Pamukkale is an unusual site, where mineral deposits brought by water have created terraces.

On top of the hill there is the ancient Greek/Roman/Byzantine city of Hierapolis. This is a thermal water pool. Inside there are various pieces of stone, once part of a larger structure.

The most impressive structure is the theater. Well preserved and partially rebuilt using the old pieces.

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Antalya & Olympos

Although acclaimed by many beach going tourists, Antalya doesn’t have too much to offer… apart from the sea side and the shopping areas. There is an old part of the city and a fort, but that was not enough to keep us there for more than a few hours.

As opposed to the crowded Antalya, the quiet beach in Olympos (90km to the South) seemed like a better place to chill.

Olympos has ruins dating from Greek and Roman times until it’s abandonment, in the XV century. While some areas have been cleaned, most of the ruins have been left in the middle of the vegetation, adding a note of mystery to the scene.

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In the middle of Ankara we found this citadel, on top of a hill. It is the oldest part of the city, build during the Roman times.
Some of the stones were reused at a late time, when the fort was modified by the Ottomans.
Not too far is the Museum of Anatolian civilizations, featuring a nice colection of pieces collected from all over the country.
Also narby we found the ruins of the a Roman bath house. They were recently discovered.
This is the house of the first Parliament of the Turkish Republic. From this office, Mustafa Ataturk oragnized the radical changes that followed the dissoution of the Otoman Empire.
This is Anitkabir, the mausoleum of Mustafa Ataturk. In the basemint there is a very interesting museum about the Turkish independence war and the reforms that followed, meant to change the obsolete laws and customs of the Ottoman empire.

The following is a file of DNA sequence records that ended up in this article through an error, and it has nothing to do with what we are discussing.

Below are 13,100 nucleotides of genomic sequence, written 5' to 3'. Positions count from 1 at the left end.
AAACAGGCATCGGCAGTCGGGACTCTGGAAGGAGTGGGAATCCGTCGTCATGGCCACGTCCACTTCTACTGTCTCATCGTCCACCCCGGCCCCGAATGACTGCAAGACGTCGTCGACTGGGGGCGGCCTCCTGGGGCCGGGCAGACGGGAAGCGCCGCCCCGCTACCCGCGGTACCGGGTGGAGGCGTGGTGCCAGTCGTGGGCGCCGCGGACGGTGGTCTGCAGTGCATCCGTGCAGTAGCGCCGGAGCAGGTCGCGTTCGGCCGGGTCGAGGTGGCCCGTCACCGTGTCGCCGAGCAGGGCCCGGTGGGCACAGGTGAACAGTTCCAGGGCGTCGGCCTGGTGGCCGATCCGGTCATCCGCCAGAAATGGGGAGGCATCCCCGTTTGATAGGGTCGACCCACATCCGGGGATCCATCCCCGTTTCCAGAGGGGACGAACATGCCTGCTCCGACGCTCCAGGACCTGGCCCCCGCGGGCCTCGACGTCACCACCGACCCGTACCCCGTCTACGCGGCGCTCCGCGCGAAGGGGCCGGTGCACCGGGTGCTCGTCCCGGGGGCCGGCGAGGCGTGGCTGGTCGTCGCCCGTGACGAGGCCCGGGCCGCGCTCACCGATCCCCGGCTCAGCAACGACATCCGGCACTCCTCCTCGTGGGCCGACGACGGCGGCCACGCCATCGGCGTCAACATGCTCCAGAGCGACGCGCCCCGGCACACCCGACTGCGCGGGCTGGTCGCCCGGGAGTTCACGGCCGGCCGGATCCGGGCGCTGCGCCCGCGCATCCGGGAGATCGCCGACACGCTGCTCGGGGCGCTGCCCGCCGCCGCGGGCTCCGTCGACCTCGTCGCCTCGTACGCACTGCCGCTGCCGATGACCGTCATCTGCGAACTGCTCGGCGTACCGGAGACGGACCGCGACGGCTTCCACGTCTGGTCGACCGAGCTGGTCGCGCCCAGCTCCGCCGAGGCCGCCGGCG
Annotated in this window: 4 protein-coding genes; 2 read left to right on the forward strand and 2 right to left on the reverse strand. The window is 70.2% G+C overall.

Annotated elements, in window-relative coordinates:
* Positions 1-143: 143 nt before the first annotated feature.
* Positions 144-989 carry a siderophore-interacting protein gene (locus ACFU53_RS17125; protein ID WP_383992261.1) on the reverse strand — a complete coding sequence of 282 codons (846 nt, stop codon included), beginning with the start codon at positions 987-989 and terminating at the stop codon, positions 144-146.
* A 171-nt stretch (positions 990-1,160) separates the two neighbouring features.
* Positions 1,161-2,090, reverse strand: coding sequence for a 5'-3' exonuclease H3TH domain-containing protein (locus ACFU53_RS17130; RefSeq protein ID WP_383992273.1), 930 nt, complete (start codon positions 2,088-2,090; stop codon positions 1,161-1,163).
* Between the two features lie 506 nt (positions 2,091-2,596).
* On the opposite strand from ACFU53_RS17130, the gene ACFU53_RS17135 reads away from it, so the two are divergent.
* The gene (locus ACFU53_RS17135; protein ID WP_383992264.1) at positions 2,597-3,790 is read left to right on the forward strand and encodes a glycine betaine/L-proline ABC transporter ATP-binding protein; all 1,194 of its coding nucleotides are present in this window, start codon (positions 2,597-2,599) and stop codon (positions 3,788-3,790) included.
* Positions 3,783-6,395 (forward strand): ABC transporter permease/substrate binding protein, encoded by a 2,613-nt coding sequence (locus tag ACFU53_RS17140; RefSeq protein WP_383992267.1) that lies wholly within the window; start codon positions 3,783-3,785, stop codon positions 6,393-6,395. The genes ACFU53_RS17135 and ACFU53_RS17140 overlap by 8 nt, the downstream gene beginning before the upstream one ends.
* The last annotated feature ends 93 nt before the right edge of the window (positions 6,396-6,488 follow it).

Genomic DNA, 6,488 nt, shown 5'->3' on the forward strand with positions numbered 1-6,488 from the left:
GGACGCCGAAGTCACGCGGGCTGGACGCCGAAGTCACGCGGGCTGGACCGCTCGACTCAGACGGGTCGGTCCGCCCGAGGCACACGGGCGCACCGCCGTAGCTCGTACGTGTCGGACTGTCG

Near the TCDD railway station I found this open air exhibit. Full photo archive here.
Maintenance work on Palomina: fresh oil, new rear light bulb, patched one mirror, replaced rear tire (purchased in Calcultta; hard to find one in Ankara so I had to order it from Istanbul) and front wheel bearings (OEM SKF lasted 23,000km). The shop was accessible in a very unusual way. I climbed under power but I decided to let the staff bring her down, as it was kinda slippery.

Also this shop had no motorcycle enigne oil. I sent them shopping but they kept bringing car oil. In the end I accepted to put the car oil. The next day, just as I was wondering what could be the effect on my clutch if I was to keep that oil until Bucharest, we met some local bikers. Hearing about our problem, they gave us 2 liters of Lukoil bike oil for free. Thanks again, guys!

We stayed for 4 nights at Muhammed in Ankara. Thanks again for that, and also for helping organize the bike repairs!

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Sinan Pasa, Bayazid and their attacks against the Romanian medieval countries: that’s – pretty much – what we learn in schools about the Turkish people and their country. But such wonders as Cappadocia are not even mentioned!

This place is one of the most unusual we ever found. The soft rock allowed inhabitants to excavate numerous houses, churches and storage areas. While some are above ground, many are underground, forming huge cities (8 levels deep), usually mirroring the city above ground. It resembles Kandovan and Vinh Moc, but on a much bigger scale. Probably because of the soft soil, the rooms are not as large and decorated as the ones at Ellora Caves.

Unexpected was also the super exciting and very scenic off road track available. At some point the track went even inside a series of caves! 3 hours of punishing Palomina came at the cost of one rear view mirror and one turning signal indicator.

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Nemrut Mountain

On top of the Nemrut Mountain there is a group of statues and other archaeological artifacts dating from I century BC. Apart from that, the view was very spectacular (at 2134m elevation).

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